20 Fun Facts About Tremors

Fred Ward and Kevin Bacon in Tremors (1990).
Fred Ward and Kevin Bacon in Tremors (1990).
Universal Pictures Home Entertainment

Talk about an underground classic. Tremors—easily the greatest subterranean monster movie ever made—turned 30 years old this year. So, we’ve dug up some trivia that’ll help get you in the mood for an anniversary screening. Just watch your step …

1. The premise for Tremors came to screenwriter S. S. Wilson during a rocky hike.

A scene from Tremors (1990).Universal Pictures Home Entertainment

Giant, worm-like beasts terrorizing Nevada. Now there’s an idea as wild as the West. The Tremors franchise has proved remarkably successful, having spawned a short-lived TV series, a prequel, and three sequels (with a fourth—Tremors: Island Fury—being released in October 2020). But how did it all begin? According to co-writer S.S. Wilson, we can thank some scrap paper and the Armed Forces’s film division.

“I had a job working as an editor at a navy base in the middle of the Mojave Desert,” Wilson said. “On weekends, when they weren’t shooting at the gunnery ranges, I was allowed to go hiking out there. One day, while climbing over large boulders, I had a thought. ‘What if something was under the ground and I couldn’t get off this rock?’” Wilson jotted his idea down, pursued it years later, and the rest is history.

2. Saturday Night Live forced the movie to change its name.

Tremors (1990) began pre-production with the working title “Land Sharks.” However, upon realizing that SNL had already unleashed a recurring character called LandShark to spoof Jaws (1975), Wilson and company decided to change the movie's title.

3. A menagerie of real-life animals inspired Tremors's creature design.

The real stars of Tremors are four grotesque carnivores known as “graboids.” Though there’s nothing quite like them in the animal kingdom, Mother Nature still played a big role in bringing these things to life. Special effects artists Alec Gillis and Tom Woodruff Jr. threw bits and pieces of such real-world critters as elephants, crocodiles, dinosaurs, rhinos, slugs, and catfish into their graboid sketches. You may have noticed that, weirdly, this list excludes earthworms, which the pair found “very boring.”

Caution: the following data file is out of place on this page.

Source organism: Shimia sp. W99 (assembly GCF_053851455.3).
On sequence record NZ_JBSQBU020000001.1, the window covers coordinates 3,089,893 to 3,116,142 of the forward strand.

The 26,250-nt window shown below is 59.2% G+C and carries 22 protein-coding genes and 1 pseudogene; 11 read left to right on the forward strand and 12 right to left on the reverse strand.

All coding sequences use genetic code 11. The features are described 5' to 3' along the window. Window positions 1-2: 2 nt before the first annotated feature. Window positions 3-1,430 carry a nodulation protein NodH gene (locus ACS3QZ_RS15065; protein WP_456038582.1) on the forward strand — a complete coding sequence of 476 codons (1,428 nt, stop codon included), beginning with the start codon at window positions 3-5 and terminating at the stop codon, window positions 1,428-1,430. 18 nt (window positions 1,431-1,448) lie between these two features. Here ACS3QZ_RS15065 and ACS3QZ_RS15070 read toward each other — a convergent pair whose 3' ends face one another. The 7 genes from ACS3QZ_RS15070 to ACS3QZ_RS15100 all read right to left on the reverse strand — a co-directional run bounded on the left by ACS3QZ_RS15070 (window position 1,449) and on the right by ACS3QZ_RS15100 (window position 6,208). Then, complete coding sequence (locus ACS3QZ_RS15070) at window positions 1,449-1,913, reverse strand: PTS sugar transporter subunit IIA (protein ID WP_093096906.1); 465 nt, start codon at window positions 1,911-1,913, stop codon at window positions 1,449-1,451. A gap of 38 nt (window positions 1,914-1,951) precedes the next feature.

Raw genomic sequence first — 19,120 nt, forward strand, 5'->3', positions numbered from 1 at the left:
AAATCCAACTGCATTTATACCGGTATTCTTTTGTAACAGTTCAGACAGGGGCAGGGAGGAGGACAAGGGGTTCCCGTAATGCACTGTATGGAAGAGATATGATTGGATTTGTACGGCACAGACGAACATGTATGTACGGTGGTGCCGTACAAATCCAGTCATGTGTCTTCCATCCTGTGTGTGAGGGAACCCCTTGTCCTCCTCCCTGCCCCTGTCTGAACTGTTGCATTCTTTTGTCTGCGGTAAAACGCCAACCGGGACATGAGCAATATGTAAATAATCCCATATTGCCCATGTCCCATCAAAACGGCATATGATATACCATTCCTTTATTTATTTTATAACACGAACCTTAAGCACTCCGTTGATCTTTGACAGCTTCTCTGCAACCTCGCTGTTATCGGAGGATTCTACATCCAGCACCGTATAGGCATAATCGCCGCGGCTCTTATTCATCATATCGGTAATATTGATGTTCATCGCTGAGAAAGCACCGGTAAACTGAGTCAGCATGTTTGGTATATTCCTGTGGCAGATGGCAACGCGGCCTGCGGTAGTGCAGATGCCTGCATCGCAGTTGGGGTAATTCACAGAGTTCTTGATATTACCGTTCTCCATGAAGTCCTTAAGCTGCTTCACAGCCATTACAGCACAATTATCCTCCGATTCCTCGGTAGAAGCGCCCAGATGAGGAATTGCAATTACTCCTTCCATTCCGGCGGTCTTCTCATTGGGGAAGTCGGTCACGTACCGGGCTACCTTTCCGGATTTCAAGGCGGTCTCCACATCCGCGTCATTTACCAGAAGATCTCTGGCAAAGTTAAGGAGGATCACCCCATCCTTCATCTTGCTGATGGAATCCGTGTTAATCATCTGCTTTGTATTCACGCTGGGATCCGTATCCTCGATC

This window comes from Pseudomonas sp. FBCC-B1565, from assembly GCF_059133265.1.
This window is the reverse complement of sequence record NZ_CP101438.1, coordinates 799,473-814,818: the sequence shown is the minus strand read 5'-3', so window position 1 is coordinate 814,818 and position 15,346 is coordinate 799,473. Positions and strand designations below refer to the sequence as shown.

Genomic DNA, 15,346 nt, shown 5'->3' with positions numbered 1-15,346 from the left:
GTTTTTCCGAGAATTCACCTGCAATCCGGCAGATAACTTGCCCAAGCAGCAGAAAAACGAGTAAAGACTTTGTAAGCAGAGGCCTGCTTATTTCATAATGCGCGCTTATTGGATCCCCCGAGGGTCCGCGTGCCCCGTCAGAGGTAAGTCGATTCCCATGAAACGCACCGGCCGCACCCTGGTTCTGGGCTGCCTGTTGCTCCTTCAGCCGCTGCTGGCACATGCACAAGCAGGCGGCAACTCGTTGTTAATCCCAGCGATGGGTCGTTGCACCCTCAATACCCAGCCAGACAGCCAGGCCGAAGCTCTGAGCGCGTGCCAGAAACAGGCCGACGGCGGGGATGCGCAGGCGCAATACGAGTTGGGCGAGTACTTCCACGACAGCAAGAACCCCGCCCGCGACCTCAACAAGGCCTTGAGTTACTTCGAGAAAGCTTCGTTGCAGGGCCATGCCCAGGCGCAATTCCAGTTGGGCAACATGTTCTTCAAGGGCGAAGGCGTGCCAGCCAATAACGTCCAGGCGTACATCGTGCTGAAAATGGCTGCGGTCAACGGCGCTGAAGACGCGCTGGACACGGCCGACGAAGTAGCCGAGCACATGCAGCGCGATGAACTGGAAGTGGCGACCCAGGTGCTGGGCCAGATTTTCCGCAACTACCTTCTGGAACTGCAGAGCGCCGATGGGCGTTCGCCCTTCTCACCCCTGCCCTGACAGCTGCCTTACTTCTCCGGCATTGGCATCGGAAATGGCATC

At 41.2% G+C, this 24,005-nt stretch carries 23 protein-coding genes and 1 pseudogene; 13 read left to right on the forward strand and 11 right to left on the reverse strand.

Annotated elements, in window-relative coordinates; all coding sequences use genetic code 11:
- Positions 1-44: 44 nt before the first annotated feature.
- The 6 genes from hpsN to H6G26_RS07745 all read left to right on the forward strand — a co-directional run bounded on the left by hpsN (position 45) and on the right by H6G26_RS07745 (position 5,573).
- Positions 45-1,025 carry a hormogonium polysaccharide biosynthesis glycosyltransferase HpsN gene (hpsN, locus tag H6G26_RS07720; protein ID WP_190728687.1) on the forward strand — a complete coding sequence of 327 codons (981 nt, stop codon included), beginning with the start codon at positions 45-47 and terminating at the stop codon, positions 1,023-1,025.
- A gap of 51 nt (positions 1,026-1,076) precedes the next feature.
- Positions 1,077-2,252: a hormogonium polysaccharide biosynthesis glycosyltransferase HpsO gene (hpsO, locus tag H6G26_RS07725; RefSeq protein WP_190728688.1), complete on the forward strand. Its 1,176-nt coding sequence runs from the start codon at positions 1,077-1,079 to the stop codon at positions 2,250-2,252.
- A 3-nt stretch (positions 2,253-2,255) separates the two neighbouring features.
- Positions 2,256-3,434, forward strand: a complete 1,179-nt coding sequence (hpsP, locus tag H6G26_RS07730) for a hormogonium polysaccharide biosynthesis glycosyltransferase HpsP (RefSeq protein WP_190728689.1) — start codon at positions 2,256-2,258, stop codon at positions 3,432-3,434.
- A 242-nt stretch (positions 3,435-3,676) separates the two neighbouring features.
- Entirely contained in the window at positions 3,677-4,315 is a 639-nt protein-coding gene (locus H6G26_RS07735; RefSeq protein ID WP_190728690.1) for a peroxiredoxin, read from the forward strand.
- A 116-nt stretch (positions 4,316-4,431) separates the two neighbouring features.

4. Tremors, Gladiator (2000), and Iron Man (2008) share a key filming location

Alabama Hills in Lone Pine, California, has provided the backdrop for many movies. In addition to Tremors Star Trek V (1989), Gladiator (2000), Dinosaur (2000), Iron Man (2008), and Man of Steel (2013) are just some of the hundreds of movies that have shot here. In Tremors, these majestic mountains border Perfection, Nevada, a fictional near-ghost town.

5. Some of Tremors's early graboid concept art was deemed “too phallic.”

Fred Ward with Finn Carter in Tremors (1990).Universal Pictures Home Entertainment

Special effects artists Alec Gillis and Tom Woodruff Jr. dropped the idea of a turtle-like neck when somebody alleged that their monster’s blubbery folds resembled “foreskin.” According to Gillis, producer Gale Ann Hurd “said that when we would fax the drawings over, all the women in [her] office would pass 'em around and giggle.”

6. Like many PG-13 movies, Tremors gets away with a solitary F-bomb.

The Motion Picture Association of America—best-known for its (in)famous ratings system—allows “one nonsexual F word per script” in PG-13 films. Tremors takes advantage at the 34:07-mark, when Kevin Bacon's Val tells off a recently-killed graboid.

7. The writers of Tremors thought it would be more realistic to never reveal where the graboids came from.

Wilson in particular was fed up with the sci-fi genre’s standard monster origin clichés. “[They’re] either radioactive or they’re a biological experiment or they’re from outer space or they’ve always been there," he said in "The Making of Tremors." "Those are the only choices you have.” Thus, Tremors offers no information about its creatures’ beginnings (though later films claimed the man-eaters were prehistoric reptiles).

8. Tremors was Reba McEntire’s first movie.

McEntire postponed her honeymoon with fellow musician Narvel Blackstock until after Tremors finished shooting so that she could make her feature film debut playing the fearless, gun-toting Heather Gummer. Unfortunately, the Tremors franchise outlasted the couple's relationship; they divorced in 2015.

9. Only one full-length graboid model was constructed for Tremors.

After an overzealous graboid fatally crashes into a cement wall, our heroes Valentine “Val” McGee (Kevin Bacon), Earl Bassett (Fred Ward), and Rhonda LeBeck (Finn Carter) unearth the monster’s corpse. What they actually expose is a massive, one-of-a-kind dummy you can see in all its pebbly glory above.